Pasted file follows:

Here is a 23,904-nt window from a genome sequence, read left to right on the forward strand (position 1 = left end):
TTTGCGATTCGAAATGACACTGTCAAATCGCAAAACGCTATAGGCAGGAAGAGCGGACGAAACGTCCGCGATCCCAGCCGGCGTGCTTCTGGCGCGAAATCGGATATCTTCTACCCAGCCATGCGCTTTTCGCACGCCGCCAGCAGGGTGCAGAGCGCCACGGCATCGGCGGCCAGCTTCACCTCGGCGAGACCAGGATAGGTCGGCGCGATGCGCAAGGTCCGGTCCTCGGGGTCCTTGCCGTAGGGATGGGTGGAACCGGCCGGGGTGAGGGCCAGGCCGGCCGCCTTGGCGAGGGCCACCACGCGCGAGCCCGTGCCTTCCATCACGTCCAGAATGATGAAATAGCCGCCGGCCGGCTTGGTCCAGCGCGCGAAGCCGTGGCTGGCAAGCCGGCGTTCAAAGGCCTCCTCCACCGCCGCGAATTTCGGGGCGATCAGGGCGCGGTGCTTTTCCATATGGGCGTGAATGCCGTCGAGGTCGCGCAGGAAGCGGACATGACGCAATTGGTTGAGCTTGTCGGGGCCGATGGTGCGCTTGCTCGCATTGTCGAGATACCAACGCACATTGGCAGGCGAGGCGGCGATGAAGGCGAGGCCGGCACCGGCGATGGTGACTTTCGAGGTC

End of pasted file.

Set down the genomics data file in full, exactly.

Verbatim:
Here is a 23,904-nt window from a genome sequence, read left to right on the forward strand (position 1 = left end):
TTTGCGATTCGAAATGACACTGTCAAATCGCAAAACGCTATAGGCAGGAAGAGCGGACGAAACGTCCGCGATCCCAGCCGGCGTGCTTCTGGCGCGAAATCGGATATCTTCTACCCAGCCATGCGCTTTTCGCACGCCGCCAGCAGGGTGCAGAGCGCCACGGCATCGGCGGCCAGCTTCACCTCGGCGAGACCAGGATAGGTCGGCGCGATGCGCAAGGTCCGGTCCTCGGGGTCCTTGCCGTAGGGATGGGTGGAACCGGCCGGGGTGAGGGCCAGGCCGGCCGCCTTGGCGAGGGCCACCACGCGCGAGCCCGTGCCTTCCATCACGTCCAGAATGATGAAATAGCCGCCGGCCGGCTTGGTCCAGCGCGCGAAGCCGTGGCTGGCAAGCCGGCGTTCAAAGGCCTCCTCCACCGCCGCGAATTTCGGGGCGATCAGGGCGCGGTGCTTTTCCATATGGGCGTGAATGCCGTCGAGGTCGCGCAGGAAGCGGACATGACGCAATTGGTTGAGCTTGTCGGGGCCGATGGTGCGCTTGCTCGCATTGTCGAGATACCAACGCACATTGGCAGGCGAGGCGGCGATGAAGGCGAGGCCGGCACCGGCGATGGTGACTTTCGAGGTC